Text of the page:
The Tie That Binds (1995)

Rating:

USA. 1995.

Crew

Director – Wesley Strick, Screenplay – Michael Auerbach, Producers – David Madden, Patrick Markey, John Morrissey & Susan Zachary, Photography – Bobby Bukowski, Music – Graeme Revell, Special Effects Supervisor – Richard Stutsman, Production Design – Marcia Hinds-Johnson. Production Company – Interscope Communications/PolyGram Filmed Entertainment

Cast

Moira Kelly (Dana Clifton), Keith Carradine (John Netherwood), Daryl Hannah (Leann Netherwood), Vincent Spano (Russell Clifton), Julia Devin (Janie Netherwood Clifton), Jenny Gago (Maggie Hass), Cynda Williams (Lisa-Marie Chandler), Bruce A. Young (Gil Chandler)


Plot

John and Leann Netherwood, a white trash couple on a trail of murder, theft and torture, are cornered by police during a shootout. They get away but their young daughter Janie is captured. Janie is placed in an orphanage where she is duly adopted by childless couple Russell and Dana Clifton. The angry Netherwoods then come after the Cliftons, determined to get Janie back and killing everybody in their way.


The Tie That Binds was the directorial debut of Wesley Strick. Strick is a scriptwriter who has written such A-budget entries as Arachnophobia (1990), Cape Fear (1991), Final Analysis (1992), Wolf (1994), The Saint (1997), Doom (2005) and A Nightmare on Elm Street (2010). Strick would later return to the theme of malevolent adoptions with his script for The Glass House (2001).

Wesley Strick makes an impressive directorial debut. He does a fine job generating suspense – there is a well-sustained climax and one rather effective scene with Daryl Hannah threatening Cynda Williams’s newborn baby. Strick also has a talent for directing soft, subtle character scenes. He chooses to place the child at the centre of the drama and some of the most striking scenes come in the emergence of the child’s past contrasted against her new middle-class surroundings. All give good performances, especially Moira Kelly as the adoptive mother. There are minor logic lapses – like how the Netherwoods keep managing to find people – but this is nevertheless an impressive psycho-thriller. Aside from the psycho-thriller tv movie Hitched (2001), Wesley Strick has disappointingly yet to be given a further opportunity to direct.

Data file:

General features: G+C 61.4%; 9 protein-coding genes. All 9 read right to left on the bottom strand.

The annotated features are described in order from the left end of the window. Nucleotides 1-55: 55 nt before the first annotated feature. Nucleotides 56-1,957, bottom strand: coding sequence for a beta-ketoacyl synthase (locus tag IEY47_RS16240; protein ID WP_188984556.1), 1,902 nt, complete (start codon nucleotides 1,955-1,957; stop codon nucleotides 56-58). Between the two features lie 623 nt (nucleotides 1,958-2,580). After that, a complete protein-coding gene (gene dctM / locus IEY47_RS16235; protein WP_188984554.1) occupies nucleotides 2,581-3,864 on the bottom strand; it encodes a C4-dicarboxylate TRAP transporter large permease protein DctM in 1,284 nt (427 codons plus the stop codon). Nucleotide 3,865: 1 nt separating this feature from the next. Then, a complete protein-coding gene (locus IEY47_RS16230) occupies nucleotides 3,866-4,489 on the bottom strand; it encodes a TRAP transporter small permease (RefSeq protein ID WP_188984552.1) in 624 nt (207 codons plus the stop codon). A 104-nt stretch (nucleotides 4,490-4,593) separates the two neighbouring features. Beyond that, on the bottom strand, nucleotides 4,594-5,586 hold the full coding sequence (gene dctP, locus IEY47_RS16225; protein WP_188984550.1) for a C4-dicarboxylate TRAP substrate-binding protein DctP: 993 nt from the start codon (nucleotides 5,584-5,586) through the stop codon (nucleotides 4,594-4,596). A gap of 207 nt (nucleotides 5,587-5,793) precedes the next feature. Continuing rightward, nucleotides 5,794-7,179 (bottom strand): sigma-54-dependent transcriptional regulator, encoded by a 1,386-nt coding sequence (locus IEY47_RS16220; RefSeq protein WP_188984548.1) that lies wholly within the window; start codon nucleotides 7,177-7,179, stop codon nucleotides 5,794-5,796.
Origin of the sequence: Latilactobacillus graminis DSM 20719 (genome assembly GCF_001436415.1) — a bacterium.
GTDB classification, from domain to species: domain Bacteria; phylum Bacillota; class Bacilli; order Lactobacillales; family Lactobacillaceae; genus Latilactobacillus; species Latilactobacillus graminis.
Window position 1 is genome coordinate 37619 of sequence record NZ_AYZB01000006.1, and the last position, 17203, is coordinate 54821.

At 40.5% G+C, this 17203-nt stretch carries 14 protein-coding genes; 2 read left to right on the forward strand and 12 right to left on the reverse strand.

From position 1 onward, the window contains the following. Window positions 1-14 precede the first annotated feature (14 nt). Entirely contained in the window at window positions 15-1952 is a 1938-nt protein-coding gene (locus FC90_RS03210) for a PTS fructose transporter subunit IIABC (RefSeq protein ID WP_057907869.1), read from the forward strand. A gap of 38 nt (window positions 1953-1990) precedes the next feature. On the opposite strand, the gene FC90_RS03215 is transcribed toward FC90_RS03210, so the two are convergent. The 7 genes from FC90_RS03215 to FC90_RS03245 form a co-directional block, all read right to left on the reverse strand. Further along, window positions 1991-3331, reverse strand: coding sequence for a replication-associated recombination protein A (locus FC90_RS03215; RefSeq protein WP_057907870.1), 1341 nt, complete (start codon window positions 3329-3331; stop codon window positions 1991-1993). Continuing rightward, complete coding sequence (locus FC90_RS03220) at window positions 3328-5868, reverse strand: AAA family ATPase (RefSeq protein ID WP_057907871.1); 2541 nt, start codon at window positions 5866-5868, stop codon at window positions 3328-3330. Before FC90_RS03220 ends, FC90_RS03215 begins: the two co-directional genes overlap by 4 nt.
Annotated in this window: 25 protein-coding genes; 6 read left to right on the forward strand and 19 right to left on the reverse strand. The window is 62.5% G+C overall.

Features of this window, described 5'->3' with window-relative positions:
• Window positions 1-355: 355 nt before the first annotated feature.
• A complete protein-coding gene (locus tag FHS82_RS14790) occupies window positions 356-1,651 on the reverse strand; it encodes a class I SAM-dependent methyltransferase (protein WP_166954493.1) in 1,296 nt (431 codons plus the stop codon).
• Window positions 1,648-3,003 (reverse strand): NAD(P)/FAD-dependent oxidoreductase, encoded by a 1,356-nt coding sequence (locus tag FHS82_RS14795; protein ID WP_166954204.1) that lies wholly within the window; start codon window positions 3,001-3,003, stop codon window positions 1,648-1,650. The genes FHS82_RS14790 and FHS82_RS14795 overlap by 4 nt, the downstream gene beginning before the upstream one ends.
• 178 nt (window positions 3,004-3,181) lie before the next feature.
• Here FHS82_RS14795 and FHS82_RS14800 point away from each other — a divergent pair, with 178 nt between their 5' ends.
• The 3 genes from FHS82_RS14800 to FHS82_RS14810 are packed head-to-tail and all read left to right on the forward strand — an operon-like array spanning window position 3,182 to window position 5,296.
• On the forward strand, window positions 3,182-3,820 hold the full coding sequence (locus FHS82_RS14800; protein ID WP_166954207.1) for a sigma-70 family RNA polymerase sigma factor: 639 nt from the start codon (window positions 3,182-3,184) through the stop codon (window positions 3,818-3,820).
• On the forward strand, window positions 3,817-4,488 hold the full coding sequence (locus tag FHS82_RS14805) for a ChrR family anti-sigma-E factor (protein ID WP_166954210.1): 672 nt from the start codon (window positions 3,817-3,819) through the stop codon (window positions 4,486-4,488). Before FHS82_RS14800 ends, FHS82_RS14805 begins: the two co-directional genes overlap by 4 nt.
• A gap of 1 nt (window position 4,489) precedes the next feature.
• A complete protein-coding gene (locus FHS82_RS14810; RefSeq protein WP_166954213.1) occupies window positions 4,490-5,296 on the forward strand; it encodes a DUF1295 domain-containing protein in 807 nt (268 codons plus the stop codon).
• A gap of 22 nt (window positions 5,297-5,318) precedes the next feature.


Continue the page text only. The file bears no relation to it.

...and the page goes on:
The Tie That Binds ultimately belongs to a sub-genre of conservative Family Values psycho-thrillers that popped up after the success of Fatal Attraction (1987). It does, for example, assume that the adopted Middle Class couple are the far preferred parents to the natural White Trash birth parents and that the Netherwoods aggravation at the loss of their daughter is because they are psychopaths rather than justifiably aggrieved parents who simply had their daughter taken away from them. At least, The Tie That Binds wears its values less stridently than Fatal Attraction et al and is one of the better entries to grace this burgeoning sub-genre.

(Nominee for Best Cinematography at this site’s Best of 1995 Awards).



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